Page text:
The title for this blog came to me while cooking tonight (a delicious ragout with fusilli which was very good even though I say so myself). I was listening to the B.B. King & Eric Clapton album called ‚Riding With The King‘. Now I am not suggesting my riding partner Laurent is regal in anyway other than perhaps being The King of The (Quick) Drink After Work. We met by the river at 7:15am and headed off while discussing the day’s route. In contrast to the official Positivo style where a route is planned and then ignored, we didn’t start with a plan. Both of us set out from our homes feeling tired and expecting a shortish ride but then The Russian mentioned a drive up to some caves he did with his son earlier in the summer and we started to think bigger. Along the way we met Pro Dave (James M) who was waiting for Mossad’s man in Hachioji, Yair. They were to do the last ride before Pro Dave headed off to ride the Tour of Cameroon with his team. We rode for a few km before our paths split and sent Po Dave off with our best wishes and the warning of non-male-borne diseases in Africa for which we do not even have names.
Nowadays we ride along the road by the river rather than on the cycling/jogging/dog-walking path and this was definitely a good thing on this day as there was the 30km and 50km marathon walk going on. There were many hundreds, if not a couple of thousands walkers on the path. The variety of dress was interesting: some in T-shirts & shorts, others in jeans and collared shirts while others were decked out in full hiking gear with boots, gaiters, two cross-country style walking sticks, ruck-sacks, compression tights and GPS watches. And don’t forget those bells to warn bears of your presence! I saw it all except for ropes and crampons. We arrived at Ome and paid our respects to the Aurora Bakery by buying a Royal Milk Bread each which we devoured sitting outside. it was on our last visit here that Laurent was cleverly unmasked as a Russian by an American agent pretending to be a stoned, mid-30s, shoplifting loser. Great disguise which had us all fooled.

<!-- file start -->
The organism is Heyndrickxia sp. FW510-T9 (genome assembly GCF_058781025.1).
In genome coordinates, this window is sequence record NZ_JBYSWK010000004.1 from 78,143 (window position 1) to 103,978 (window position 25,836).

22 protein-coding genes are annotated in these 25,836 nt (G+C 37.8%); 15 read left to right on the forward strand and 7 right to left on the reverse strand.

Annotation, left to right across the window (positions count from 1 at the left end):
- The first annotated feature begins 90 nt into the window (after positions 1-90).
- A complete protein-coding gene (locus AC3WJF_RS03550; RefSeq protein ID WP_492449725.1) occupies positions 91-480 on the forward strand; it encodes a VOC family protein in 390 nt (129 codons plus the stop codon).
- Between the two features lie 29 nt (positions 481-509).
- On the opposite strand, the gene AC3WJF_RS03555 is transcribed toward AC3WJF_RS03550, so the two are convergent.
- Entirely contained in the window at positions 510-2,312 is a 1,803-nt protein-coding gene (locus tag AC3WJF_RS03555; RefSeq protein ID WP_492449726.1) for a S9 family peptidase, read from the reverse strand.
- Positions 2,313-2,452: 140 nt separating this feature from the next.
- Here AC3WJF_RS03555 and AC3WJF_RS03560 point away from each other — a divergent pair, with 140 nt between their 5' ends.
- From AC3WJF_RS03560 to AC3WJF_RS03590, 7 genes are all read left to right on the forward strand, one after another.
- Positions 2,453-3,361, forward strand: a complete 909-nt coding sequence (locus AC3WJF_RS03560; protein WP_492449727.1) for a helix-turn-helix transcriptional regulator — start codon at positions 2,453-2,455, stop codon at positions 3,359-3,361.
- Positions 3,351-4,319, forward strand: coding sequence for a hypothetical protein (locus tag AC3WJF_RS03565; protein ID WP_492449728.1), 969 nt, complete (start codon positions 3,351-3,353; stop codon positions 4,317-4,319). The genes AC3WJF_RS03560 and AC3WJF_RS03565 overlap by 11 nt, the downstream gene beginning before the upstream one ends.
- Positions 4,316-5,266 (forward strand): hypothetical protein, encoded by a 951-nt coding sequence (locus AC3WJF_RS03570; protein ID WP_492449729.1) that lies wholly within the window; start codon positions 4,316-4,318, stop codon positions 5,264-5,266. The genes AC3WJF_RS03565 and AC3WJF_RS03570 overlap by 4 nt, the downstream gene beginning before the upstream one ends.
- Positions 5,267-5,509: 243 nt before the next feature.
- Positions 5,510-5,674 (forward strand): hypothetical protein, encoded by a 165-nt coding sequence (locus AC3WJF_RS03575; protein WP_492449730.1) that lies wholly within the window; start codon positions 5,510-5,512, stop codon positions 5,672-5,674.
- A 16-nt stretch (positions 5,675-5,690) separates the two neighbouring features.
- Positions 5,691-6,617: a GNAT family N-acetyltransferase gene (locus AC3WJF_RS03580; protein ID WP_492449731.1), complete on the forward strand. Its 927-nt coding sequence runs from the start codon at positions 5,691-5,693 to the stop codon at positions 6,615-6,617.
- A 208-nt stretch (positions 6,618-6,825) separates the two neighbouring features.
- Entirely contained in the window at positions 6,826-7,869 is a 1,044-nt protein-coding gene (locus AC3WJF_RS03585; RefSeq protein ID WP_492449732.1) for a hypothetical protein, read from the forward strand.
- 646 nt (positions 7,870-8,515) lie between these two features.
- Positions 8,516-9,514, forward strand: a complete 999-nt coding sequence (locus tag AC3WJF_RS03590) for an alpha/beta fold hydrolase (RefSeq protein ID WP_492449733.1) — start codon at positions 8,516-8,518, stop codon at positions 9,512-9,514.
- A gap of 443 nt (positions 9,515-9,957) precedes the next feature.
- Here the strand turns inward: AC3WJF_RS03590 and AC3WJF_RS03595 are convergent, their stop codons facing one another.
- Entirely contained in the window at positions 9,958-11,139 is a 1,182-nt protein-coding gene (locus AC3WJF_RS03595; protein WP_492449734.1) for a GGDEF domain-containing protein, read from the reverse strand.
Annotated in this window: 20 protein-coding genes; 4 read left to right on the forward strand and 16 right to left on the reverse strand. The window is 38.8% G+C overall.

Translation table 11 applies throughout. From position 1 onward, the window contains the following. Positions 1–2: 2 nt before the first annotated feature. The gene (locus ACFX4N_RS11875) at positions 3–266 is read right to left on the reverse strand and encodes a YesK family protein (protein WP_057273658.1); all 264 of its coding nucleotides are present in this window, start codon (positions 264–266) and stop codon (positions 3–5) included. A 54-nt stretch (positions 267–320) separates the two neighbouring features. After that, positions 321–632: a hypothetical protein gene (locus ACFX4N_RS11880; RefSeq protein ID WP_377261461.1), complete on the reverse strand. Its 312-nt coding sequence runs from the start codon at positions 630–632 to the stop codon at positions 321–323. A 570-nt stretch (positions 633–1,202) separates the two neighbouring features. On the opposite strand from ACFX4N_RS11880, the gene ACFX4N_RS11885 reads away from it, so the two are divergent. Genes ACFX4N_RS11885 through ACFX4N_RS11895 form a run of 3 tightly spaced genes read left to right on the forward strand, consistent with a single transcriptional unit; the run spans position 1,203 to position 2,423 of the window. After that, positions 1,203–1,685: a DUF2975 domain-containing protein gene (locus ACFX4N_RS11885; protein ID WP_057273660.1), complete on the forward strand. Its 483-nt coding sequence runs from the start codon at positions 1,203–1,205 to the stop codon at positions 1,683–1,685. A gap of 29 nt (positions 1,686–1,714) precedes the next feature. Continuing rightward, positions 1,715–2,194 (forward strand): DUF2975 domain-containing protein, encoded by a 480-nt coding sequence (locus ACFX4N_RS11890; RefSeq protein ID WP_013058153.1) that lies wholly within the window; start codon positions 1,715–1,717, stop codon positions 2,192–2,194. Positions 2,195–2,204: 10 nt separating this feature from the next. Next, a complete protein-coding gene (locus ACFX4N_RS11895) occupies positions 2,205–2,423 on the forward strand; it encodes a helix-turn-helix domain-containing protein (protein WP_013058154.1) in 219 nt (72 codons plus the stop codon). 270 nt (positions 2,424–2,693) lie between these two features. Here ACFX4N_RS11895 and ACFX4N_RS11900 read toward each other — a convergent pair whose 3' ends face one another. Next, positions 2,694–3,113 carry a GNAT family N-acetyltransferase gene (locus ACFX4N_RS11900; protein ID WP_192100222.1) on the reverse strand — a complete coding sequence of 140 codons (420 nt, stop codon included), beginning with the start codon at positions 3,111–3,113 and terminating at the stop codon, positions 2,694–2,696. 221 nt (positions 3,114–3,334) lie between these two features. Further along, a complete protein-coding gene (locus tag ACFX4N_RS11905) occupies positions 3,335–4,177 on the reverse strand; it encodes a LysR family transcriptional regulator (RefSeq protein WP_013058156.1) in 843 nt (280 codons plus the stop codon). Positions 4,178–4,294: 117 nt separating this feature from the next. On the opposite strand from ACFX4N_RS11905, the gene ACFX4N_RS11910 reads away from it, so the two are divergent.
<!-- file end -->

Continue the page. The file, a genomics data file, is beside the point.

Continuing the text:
We rode on to Okutama and then turned up Nippari Kaido, a new road for me. It climbs gently up to a shrine and some of Japan’s longest caves. Much of this road is even prettier than the wonderful Yabitsu Toge. On the way up we met Steve ‚ Montezuma‘ Tallon who I had not seen since the Tokyo-Itoigawa ride. He was looking to blow off the cobwebs of jet lag with a warm-up climb up Nippari Kaido and then Nokogiri and Kazahari. On the descent we tried to explore roads leading off the main road but they went nowhere far before turning into rough tracks. Having briefly rejoined Ome Kaido we turned off up Nokogiri, another first for me. This climbs up 650m to 1,000m at the top. Almost all the way my Garmin reported a gradient of 9-10% with stretches at 13%. It is interesting to see how much stronger I felt now the temperature and humidity had dropped compared with August. I was surprised by how good I felt on the climbs considering not having had a good night’s sleep for a few days. We were actually chatting on the way up unlike the near death experiences The Russian and I endured only a few weeks ago going up places like Shiozawa Toge. The descent however was rough and much time was spent on the brakes. Parts are already slippery with moss and wet fallen leaves are just beginning to accumulate. A fast run from Honjuku to Itsukaichi was interrupted by an ice cream stop at a tofu store. Tofu flavoured soft cream is definitely recommended.

Just as I was preparing myself for the uninspiring ride from Itsukaichi back towards Tokyo The Russian, no doubt utilising his orientation skills learned in an elite but secretive academy back in Moscow, led me on a great road through villages, paddy fields in which old men were hanging out the rice hay to dry, shrines and under highway underpasses until we popped out at Fussa. From here we made our way back to the Tamagawa road and raced with a powerfully built man in an ugly jersey who was up on the cycling path. After we pulled ahead of him I felt we had made our point and so did not bother when we got held up at a traffic light, but The Russian kicked hard to pass me saying that we cannot let this guy go. Therefore, after riding 160km already we found ourselves riding into a slight headwind at 40km just to overtake someone we did not know to prove a point – what point though I am not sure.

At the outset of the ride I think we were both a little tired and perhaps were hoping the other would suggest an easy ride but in the end we had a great ride in wonderful weather and had a lot of laughs. 190km, 8 hours and 1,900m of climbing.

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Joint PE Father-son / Father-daughter event ?

The thought just occured to me after another beautiful ride with my daughter this morning…how about organizing an all-PE father-kid and/or an all-PE family (with spouse) ride sometime this autumn? David? Laurent? Jerome? anybody else?